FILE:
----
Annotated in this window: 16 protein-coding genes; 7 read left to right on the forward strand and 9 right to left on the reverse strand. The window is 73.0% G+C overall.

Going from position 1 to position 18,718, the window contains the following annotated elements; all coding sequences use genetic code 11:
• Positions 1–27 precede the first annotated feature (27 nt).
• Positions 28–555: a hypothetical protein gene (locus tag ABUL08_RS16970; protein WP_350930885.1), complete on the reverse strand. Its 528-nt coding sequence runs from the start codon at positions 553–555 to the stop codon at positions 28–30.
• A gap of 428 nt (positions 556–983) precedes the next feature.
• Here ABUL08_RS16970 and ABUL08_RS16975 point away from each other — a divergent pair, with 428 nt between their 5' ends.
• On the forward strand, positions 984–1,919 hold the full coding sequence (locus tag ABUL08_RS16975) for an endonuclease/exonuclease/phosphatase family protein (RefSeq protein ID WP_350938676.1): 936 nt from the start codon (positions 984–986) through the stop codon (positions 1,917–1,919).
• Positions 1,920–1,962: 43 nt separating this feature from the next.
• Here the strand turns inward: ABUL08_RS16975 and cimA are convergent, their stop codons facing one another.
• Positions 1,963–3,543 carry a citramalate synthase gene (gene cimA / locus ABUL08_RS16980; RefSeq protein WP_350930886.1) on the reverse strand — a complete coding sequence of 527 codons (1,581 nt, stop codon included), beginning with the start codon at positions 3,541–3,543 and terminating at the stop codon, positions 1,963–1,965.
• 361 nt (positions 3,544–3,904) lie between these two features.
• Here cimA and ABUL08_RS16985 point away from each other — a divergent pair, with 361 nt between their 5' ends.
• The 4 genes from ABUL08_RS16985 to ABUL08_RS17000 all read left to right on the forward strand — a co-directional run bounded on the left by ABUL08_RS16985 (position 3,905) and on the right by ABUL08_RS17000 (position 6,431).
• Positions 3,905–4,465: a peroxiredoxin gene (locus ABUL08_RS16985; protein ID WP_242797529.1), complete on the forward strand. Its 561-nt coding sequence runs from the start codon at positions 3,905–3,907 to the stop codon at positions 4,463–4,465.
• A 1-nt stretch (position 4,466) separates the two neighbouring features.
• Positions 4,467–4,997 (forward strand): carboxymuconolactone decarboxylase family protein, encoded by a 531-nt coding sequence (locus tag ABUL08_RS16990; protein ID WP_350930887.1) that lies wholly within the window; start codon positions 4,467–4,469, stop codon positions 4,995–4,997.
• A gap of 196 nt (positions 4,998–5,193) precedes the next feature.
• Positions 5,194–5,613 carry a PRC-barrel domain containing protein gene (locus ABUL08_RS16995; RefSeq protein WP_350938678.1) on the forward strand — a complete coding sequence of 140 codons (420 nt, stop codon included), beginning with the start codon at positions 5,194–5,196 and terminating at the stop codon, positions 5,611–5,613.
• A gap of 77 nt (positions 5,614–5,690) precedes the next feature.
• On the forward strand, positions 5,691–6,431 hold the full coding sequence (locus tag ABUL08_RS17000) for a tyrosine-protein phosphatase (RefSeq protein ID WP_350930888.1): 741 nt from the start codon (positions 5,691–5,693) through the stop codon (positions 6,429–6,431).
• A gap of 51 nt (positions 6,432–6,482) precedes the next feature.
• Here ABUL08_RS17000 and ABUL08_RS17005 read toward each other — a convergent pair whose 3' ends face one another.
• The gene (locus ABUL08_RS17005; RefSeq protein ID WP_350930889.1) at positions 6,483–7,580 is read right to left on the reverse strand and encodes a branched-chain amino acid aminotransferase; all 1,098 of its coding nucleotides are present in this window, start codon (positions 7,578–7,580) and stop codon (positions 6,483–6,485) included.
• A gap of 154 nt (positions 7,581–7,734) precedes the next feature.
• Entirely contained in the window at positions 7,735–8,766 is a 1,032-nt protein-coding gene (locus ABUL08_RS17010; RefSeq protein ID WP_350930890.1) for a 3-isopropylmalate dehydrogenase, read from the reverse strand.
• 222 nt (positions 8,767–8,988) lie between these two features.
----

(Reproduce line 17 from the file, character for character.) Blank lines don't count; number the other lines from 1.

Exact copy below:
• A gap of 196 nt (positions 4,998–5,193) precedes the next feature.